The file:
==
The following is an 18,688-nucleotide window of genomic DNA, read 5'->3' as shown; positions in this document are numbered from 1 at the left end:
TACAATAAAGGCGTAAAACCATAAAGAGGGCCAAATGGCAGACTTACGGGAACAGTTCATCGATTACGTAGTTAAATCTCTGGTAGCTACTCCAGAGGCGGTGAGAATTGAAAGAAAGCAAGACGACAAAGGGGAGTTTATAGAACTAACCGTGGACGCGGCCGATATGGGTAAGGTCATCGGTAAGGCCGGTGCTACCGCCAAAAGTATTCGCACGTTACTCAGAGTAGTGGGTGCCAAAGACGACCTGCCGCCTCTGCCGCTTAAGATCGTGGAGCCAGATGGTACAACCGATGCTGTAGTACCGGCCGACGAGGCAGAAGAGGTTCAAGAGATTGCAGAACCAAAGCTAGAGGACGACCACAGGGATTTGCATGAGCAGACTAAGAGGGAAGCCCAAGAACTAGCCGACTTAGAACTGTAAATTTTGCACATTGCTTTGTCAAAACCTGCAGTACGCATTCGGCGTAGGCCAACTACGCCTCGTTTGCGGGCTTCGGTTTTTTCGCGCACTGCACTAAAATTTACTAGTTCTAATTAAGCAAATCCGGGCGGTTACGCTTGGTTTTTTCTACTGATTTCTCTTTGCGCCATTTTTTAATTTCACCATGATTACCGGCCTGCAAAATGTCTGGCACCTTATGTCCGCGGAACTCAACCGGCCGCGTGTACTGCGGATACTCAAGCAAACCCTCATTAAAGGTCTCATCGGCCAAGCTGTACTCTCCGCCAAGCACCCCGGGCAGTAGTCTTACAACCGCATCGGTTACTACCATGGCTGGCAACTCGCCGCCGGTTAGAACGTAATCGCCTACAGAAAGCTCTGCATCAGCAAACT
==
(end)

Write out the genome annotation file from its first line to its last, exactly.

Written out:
The following is an 18,688-nucleotide window of genomic DNA, read 5'->3' as shown; positions in this document are numbered from 1 at the left end:
TACAATAAAGGCGTAAAACCATAAAGAGGGCCAAATGGCAGACTTACGGGAACAGTTCATCGATTACGTAGTTAAATCTCTGGTAGCTACTCCAGAGGCGGTGAGAATTGAAAGAAAGCAAGACGACAAAGGGGAGTTTATAGAACTAACCGTGGACGCGGCCGATATGGGTAAGGTCATCGGTAAGGCCGGTGCTACCGCCAAAAGTATTCGCACGTTACTCAGAGTAGTGGGTGCCAAAGACGACCTGCCGCCTCTGCCGCTTAAGATCGTGGAGCCAGATGGTACAACCGATGCTGTAGTACCGGCCGACGAGGCAGAAGAGGTTCAAGAGATTGCAGAACCAAAGCTAGAGGACGACCACAGGGATTTGCATGAGCAGACTAAGAGGGAAGCCCAAGAACTAGCCGACTTAGAACTGTAAATTTTGCACATTGCTTTGTCAAAACCTGCAGTACGCATTCGGCGTAGGCCAACTACGCCTCGTTTGCGGGCTTCGGTTTTTTCGCGCACTGCACTAAAATTTACTAGTTCTAATTAAGCAAATCCGGGCGGTTACGCTTGGTTTTTTCTACTGATTTCTCTTTGCGCCATTTTTTAATTTCACCATGATTACCGGCCTGCAAAATGTCTGGCACCTTATGTCCGCGGAACTCAACCGGCCGCGTGTACTGCGGATACTCAAGCAAACCCTCATTAAAGGTCTCATCGGCCAAGCTGTACTCTCCGCCAAGCACCCCGGGCAGTAGTCTTACAACCGCATCGGTTACTACCATGGCTGGCAACTCGCCGCCGGTTAGAACGTAATCGCCTACAGAAAGCTCTGCATCAGCAAACT